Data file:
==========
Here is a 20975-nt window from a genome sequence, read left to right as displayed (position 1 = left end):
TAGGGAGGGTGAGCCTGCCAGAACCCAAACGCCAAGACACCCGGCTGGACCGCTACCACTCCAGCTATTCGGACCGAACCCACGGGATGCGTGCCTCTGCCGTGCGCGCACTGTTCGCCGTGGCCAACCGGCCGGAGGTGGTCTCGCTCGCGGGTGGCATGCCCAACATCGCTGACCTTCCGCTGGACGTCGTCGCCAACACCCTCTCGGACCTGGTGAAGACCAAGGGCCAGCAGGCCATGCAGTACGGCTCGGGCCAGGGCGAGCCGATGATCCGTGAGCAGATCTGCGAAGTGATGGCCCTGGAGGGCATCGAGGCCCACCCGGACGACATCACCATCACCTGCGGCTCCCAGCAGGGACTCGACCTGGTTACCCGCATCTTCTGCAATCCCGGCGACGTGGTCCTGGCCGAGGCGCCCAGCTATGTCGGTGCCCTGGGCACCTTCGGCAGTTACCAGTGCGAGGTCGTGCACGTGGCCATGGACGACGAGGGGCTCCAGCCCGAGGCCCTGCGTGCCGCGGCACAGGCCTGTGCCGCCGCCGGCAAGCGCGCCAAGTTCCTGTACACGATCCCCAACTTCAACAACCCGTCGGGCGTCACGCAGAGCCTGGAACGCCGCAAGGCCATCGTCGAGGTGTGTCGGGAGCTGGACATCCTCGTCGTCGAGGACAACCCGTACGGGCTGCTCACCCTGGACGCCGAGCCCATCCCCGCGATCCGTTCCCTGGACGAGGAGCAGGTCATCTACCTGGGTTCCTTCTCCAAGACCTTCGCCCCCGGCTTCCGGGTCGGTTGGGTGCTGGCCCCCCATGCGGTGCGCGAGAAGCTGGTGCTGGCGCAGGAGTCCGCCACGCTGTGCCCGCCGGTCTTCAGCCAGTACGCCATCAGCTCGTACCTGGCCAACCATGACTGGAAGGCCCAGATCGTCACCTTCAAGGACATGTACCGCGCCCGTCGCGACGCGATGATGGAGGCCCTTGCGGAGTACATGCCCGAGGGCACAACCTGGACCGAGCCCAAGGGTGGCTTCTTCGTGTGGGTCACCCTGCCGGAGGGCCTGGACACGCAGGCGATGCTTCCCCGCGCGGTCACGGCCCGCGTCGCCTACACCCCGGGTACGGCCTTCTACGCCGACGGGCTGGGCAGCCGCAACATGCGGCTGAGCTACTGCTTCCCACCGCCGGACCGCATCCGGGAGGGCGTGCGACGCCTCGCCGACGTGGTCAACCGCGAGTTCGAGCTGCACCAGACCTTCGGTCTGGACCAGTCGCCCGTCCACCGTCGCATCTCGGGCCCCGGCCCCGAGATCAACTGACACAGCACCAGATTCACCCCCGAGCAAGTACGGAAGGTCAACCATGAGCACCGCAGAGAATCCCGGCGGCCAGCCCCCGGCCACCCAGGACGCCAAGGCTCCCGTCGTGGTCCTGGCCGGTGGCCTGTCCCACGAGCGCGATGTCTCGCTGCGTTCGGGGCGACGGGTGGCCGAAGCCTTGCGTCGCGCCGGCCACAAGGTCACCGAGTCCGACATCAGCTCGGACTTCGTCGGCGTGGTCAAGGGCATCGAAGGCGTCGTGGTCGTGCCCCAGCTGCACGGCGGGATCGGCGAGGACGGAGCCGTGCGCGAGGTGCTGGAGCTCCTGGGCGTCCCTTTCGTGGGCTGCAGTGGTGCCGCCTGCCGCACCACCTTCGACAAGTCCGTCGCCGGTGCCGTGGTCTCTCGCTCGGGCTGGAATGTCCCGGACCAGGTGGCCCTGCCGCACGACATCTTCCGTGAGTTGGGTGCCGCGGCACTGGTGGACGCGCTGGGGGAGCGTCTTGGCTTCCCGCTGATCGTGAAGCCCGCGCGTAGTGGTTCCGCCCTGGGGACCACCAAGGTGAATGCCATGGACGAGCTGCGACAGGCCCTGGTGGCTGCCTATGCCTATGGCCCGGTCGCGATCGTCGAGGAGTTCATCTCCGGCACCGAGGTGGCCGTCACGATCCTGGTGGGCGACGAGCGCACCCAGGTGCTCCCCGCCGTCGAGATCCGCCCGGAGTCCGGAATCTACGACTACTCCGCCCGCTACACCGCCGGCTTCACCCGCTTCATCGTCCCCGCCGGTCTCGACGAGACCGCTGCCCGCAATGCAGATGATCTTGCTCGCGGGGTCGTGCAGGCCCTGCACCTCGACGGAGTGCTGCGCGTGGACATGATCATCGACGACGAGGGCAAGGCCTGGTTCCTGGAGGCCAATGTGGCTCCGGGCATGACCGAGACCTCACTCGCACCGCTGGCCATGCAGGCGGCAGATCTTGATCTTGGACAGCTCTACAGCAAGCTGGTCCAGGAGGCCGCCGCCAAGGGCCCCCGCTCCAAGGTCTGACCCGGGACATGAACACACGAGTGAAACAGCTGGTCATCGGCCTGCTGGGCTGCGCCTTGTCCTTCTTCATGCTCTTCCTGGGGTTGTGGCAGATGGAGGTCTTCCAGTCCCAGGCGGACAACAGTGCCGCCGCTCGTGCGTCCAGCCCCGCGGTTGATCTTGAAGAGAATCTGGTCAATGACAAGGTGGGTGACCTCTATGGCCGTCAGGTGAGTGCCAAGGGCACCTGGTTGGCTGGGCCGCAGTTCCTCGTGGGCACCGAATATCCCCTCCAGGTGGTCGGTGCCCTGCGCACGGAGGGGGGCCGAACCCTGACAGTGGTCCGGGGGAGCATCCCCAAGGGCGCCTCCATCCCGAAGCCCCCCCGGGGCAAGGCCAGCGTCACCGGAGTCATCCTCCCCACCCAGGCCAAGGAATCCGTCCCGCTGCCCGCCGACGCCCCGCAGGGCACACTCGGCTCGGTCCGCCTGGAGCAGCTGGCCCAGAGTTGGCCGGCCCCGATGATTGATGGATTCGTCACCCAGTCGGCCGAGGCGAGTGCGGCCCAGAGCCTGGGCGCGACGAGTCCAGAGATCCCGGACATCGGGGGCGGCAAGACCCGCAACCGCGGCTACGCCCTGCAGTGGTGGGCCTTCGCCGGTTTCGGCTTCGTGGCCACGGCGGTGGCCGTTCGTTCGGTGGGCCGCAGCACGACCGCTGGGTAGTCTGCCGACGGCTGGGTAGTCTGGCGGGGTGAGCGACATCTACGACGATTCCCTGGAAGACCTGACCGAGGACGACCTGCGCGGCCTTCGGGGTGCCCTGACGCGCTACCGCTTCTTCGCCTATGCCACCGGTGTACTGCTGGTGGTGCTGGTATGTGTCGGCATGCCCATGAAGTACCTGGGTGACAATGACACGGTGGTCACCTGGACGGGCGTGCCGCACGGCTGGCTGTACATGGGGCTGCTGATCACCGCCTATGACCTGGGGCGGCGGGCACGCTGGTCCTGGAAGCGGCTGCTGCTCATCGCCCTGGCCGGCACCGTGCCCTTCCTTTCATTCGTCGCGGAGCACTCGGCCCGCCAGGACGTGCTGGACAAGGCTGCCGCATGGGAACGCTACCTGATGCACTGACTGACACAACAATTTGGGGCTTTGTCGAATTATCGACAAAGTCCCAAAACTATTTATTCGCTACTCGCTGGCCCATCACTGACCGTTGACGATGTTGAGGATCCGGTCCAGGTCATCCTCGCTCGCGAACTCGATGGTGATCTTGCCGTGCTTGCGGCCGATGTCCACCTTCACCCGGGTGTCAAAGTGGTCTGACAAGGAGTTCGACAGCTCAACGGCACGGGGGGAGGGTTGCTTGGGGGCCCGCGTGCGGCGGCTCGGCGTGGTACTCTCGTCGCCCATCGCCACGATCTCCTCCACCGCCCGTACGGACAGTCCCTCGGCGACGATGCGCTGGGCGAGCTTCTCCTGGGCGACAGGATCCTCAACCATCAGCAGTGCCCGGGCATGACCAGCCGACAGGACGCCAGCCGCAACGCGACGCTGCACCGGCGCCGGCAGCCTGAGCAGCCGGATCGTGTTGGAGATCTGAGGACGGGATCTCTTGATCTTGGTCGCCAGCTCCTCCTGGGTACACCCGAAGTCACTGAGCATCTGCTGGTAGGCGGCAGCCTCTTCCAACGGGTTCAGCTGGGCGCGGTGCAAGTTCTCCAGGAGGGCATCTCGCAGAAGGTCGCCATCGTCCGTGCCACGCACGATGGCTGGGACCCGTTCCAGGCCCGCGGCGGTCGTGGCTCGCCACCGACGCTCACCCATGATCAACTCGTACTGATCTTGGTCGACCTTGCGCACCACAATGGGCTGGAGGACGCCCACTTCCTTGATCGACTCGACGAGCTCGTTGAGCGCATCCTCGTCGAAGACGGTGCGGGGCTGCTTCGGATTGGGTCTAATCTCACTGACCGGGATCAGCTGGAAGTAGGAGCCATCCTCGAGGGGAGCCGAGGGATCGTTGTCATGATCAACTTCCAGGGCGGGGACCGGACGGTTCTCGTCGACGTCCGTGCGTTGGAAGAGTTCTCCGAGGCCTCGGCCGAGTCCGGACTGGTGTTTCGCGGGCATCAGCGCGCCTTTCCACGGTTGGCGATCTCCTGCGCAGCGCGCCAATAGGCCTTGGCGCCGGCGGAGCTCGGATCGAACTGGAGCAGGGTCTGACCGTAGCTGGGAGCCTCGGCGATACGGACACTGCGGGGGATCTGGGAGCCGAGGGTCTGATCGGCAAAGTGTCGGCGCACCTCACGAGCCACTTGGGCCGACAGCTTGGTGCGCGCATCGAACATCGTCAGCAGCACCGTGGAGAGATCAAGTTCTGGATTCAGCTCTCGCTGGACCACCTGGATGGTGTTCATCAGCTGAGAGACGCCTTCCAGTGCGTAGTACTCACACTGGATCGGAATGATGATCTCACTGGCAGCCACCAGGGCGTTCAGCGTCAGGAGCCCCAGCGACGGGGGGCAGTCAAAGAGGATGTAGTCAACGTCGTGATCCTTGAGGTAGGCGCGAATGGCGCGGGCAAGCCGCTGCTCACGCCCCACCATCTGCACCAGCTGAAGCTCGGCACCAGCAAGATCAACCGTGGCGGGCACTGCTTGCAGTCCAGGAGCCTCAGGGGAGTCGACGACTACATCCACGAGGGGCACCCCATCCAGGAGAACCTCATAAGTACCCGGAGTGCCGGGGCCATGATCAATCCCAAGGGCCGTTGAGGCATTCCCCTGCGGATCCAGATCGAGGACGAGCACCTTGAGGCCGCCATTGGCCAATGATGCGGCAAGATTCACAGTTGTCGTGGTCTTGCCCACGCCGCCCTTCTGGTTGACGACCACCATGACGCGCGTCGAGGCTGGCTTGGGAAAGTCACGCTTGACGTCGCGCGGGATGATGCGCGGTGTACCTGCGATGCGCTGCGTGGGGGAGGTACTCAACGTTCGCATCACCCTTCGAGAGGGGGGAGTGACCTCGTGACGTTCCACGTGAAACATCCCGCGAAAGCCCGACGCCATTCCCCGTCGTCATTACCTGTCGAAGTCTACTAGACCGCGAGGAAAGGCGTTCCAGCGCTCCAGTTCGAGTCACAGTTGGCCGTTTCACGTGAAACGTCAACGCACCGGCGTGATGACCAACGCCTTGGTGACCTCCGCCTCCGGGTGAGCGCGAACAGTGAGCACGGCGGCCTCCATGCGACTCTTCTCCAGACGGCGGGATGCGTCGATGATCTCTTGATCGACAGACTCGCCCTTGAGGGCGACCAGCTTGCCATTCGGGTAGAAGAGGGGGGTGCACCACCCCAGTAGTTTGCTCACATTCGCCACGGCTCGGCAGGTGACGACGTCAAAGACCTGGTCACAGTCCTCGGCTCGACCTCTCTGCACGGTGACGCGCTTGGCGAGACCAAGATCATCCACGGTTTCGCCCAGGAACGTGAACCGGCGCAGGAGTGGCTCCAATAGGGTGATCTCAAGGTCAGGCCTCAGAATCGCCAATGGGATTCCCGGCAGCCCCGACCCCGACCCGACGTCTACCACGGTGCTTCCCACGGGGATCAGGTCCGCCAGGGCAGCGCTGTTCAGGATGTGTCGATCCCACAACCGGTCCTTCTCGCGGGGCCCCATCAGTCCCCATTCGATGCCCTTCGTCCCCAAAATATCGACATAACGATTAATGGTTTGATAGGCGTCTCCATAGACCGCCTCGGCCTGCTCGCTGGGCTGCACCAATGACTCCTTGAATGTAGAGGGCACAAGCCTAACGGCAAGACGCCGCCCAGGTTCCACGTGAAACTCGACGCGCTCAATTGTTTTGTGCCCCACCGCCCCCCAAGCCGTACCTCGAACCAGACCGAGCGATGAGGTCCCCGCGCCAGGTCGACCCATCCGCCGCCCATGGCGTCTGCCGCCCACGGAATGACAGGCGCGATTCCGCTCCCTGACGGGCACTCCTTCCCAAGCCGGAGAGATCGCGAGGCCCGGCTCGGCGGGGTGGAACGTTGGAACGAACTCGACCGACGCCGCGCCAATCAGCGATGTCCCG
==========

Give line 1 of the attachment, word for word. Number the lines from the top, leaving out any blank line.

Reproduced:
Here is a 20975-nt window from a genome sequence, read left to right as displayed (position 1 = left end):